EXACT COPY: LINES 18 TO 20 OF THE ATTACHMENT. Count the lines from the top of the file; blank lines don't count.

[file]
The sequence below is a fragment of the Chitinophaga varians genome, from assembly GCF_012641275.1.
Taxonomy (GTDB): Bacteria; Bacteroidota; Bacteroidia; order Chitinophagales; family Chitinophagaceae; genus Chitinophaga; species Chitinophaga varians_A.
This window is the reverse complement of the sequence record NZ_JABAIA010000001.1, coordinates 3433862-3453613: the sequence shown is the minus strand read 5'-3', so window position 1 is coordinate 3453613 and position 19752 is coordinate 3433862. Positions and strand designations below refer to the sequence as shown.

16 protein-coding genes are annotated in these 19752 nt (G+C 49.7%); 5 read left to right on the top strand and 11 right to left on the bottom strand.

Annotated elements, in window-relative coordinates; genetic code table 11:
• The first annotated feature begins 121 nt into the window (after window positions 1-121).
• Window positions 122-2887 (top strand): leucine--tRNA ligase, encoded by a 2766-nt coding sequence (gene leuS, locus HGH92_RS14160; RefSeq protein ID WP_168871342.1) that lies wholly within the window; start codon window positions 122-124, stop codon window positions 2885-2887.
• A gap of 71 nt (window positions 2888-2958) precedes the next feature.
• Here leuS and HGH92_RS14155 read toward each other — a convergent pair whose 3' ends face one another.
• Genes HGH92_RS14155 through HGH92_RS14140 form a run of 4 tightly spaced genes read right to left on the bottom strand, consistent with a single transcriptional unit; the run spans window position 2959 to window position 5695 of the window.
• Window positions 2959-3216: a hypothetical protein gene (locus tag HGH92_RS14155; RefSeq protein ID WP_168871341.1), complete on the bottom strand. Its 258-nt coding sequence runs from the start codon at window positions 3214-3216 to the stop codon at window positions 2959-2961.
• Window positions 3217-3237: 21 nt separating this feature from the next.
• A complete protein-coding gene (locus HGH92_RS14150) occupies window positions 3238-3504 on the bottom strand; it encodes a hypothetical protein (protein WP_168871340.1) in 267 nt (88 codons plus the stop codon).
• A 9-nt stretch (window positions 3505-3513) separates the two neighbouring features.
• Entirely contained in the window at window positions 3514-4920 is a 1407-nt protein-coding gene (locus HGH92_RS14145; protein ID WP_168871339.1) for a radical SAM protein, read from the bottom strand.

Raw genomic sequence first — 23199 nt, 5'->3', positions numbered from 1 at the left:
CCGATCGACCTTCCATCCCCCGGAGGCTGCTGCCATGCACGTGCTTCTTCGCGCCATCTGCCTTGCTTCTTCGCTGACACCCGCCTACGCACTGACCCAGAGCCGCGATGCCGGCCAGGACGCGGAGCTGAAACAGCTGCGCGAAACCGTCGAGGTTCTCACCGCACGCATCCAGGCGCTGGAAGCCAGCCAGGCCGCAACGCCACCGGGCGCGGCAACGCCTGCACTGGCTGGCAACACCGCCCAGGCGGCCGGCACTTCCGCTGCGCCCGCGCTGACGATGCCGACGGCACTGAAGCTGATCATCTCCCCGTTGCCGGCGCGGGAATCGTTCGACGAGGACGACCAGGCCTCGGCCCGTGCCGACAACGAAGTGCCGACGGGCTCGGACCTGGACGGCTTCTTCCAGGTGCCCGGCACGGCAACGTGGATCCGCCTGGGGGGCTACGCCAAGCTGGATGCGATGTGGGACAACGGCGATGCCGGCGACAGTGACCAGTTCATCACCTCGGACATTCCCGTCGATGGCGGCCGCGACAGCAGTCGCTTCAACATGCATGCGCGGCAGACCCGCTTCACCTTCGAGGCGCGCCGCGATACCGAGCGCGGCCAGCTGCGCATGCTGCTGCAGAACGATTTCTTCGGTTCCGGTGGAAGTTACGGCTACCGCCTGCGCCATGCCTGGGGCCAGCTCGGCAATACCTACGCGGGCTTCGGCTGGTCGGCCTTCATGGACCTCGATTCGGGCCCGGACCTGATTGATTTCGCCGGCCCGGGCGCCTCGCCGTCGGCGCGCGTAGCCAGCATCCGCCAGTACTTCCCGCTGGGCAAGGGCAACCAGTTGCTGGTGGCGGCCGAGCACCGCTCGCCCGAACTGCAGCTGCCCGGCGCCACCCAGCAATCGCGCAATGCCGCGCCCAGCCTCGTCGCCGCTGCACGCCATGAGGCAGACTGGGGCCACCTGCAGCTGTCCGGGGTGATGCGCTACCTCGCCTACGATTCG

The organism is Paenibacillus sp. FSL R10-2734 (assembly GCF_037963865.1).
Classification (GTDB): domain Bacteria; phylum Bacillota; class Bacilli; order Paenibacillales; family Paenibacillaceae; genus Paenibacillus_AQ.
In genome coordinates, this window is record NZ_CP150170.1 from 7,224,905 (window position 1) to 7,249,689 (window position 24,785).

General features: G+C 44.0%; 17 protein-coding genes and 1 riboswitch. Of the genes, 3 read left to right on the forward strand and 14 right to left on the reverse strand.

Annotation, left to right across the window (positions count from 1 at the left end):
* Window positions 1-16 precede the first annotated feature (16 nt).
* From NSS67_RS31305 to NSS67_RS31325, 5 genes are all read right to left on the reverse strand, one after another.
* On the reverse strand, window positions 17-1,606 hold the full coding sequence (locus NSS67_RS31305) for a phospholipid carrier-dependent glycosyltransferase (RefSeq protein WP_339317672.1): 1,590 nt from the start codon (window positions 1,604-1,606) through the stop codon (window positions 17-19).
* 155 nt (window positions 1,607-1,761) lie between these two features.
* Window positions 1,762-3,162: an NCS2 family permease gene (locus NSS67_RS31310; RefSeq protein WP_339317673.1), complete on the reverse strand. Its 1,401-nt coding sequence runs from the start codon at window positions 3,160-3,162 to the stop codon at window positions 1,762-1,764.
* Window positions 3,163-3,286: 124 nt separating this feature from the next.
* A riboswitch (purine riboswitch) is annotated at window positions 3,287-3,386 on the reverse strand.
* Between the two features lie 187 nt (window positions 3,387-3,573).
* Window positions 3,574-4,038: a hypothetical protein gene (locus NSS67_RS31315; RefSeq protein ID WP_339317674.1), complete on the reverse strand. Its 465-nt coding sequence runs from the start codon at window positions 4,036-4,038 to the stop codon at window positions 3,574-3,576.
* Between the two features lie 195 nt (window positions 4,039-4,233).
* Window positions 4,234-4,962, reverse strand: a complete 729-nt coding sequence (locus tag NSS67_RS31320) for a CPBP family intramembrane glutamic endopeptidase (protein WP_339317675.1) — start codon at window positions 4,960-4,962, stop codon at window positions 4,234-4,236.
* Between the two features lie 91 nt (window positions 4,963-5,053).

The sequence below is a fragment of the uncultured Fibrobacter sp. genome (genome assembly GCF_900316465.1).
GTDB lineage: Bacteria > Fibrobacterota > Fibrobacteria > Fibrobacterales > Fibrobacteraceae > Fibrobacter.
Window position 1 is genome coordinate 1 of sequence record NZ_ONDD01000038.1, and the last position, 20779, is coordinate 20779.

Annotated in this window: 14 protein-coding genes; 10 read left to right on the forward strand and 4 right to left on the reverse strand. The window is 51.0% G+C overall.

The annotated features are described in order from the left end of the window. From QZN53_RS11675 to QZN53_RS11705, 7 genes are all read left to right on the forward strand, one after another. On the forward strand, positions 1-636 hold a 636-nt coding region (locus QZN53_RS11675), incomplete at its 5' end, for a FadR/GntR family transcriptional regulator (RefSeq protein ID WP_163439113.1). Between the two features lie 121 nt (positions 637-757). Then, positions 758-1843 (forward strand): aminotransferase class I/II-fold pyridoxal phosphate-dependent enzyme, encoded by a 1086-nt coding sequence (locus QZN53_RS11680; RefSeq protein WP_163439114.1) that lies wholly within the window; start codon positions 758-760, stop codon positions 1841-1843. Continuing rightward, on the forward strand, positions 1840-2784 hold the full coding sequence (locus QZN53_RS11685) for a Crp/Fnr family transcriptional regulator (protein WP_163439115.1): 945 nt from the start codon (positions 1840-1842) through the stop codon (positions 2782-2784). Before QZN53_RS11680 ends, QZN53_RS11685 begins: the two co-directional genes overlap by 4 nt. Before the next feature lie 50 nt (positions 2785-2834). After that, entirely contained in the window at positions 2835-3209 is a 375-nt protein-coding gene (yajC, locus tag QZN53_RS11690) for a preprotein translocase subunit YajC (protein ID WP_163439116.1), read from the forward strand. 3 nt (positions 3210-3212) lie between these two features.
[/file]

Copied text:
The organism is Paenibacillus sp. FSL R10-2734 (assembly GCF_037963865.1).
Classification (GTDB): domain Bacteria; phylum Bacillota; class Bacilli; order Paenibacillales; family Paenibacillaceae; genus Paenibacillus_AQ.
In genome coordinates, this window is record NZ_CP150170.1 from 7,224,905 (window position 1) to 7,249,689 (window position 24,785).